Former Chinese basketball star Mu Tiezhu died of heart attack in Beijing on Sunday noon, No. 309 PLA Hospital announced on Sunday afternoon. Mu was 59.
Mu Tiezhu (C) was a household name in China in the 1970s and 1980s. [File photo]
Mu, who stood 2.28 meters, two centimeters taller than Chinese NBA star Yao Ming, was a household name in China in the 1970s and 1980s.
Yao Ming and his "Yao's Team" of Chinese and American agents heard the news of Mu's death while having a charity tour of southwest China's Sichuan which was devastated by a deadly earthquake on May 12.
"Mu Tiezhu and I represent two different generations of Chinese basketball centers," said Yao. "When people talk about 'towering centers', they would never forget Mu Tiezhu."
Yao first met Mu when he trained with the Chinese under-18 team. "I looked up to him when I first saw him," he said. "Not literally. I mean I admired him very much."
Yao added he was sadded by Mu's death as much as Wilt Chamberlain's. Chamberlain, the legendary NBA star idolized by Yao Ming, died at 62 in 1999.
"Mu was the only super center in Asia during his player career and he developed a classic Chinese playing style which is still used by Yao Ming," said Xu Jicheng, the BOCOG's deputy media director and the executive deputy director of the Main Press Center for the ongoing Paralympic Games.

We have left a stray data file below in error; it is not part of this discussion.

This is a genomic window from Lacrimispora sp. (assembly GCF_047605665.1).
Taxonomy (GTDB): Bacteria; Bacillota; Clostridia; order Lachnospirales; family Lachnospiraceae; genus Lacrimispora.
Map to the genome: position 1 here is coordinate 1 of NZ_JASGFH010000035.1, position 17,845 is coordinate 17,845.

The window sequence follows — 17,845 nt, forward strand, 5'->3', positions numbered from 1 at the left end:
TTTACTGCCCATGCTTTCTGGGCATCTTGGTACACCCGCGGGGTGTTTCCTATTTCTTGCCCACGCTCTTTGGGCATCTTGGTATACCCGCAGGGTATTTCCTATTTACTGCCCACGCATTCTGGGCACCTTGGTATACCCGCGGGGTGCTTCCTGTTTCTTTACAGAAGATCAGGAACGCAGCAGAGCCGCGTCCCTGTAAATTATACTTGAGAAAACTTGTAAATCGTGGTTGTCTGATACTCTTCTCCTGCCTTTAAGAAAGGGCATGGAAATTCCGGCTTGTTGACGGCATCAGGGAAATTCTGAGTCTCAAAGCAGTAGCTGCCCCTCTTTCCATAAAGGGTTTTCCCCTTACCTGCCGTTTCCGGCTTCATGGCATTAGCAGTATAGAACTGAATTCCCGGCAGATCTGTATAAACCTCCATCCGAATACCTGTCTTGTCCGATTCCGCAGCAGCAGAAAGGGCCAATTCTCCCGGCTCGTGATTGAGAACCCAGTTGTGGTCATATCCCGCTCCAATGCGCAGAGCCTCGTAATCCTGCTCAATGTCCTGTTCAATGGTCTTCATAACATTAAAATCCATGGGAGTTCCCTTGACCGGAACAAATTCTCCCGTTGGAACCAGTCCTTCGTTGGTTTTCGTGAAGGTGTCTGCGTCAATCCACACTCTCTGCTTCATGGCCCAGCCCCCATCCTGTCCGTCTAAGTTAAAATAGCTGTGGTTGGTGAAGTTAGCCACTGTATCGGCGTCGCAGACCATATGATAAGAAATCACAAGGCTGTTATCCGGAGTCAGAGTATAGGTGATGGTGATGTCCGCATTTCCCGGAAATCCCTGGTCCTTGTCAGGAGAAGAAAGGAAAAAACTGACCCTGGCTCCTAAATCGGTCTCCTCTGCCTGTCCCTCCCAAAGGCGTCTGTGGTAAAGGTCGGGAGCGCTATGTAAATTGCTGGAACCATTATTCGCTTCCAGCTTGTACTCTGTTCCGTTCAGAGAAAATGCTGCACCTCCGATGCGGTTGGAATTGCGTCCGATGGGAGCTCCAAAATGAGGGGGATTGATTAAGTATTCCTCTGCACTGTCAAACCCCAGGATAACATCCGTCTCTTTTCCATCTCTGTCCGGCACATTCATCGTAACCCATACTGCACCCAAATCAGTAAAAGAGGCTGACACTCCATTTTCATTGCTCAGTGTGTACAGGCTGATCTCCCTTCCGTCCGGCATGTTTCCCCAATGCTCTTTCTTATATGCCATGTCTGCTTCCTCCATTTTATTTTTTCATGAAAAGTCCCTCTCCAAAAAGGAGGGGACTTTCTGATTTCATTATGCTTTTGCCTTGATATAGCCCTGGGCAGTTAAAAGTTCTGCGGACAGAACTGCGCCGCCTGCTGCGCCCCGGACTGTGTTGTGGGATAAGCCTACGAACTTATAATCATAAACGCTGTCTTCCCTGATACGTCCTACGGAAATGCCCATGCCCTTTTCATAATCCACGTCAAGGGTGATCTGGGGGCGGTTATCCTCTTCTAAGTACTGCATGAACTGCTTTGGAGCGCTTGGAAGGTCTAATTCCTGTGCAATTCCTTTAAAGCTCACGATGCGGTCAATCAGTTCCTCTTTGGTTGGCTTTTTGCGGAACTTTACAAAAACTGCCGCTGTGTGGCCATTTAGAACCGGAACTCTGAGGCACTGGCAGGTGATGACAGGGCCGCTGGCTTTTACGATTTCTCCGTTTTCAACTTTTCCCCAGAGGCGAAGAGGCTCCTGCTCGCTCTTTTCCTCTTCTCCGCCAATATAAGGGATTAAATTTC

Xu, a former hoopster who is also the best known basketball commentator in China, said Mu "read the game better" than Yao Ming, but the younger generation of Chinese centers including Yao, Wang Zhizhi and Menk Bateer are "more athletic and physically stronger".
The towering center joined the People's Liberation Army (PLA) in 1972 and made it to the Bayi (Chinese Army) team in 1973. Four years later, Mu was called to the national team.
Mu led the Chinese team to its first Asian championship title in 1977, the Asian Games gold medal in 1978 and an 11th-place finish in the world championship the same year.
Mu, who averaged over 20 points, had once scored 80 points in a domestic game.
The basketball giant ended his playing career in 1987 to coach the Bayi team and moonlight in movie business. He starred in a few comedy movies, such as "The Silly Manager", "Dark Corridor" and "Overnight Singing Star".
Mu, who had the PLA rank as a senior colonel of the civil service, retired in 2000.
His last public appearance was at the Chinese women's team's Olympic game against the Czech Republic on Aug. 17.
Mu is survived by his wife Wang Zhuanhong and two adult children.
(Xinhua News Agency September 14, 2008)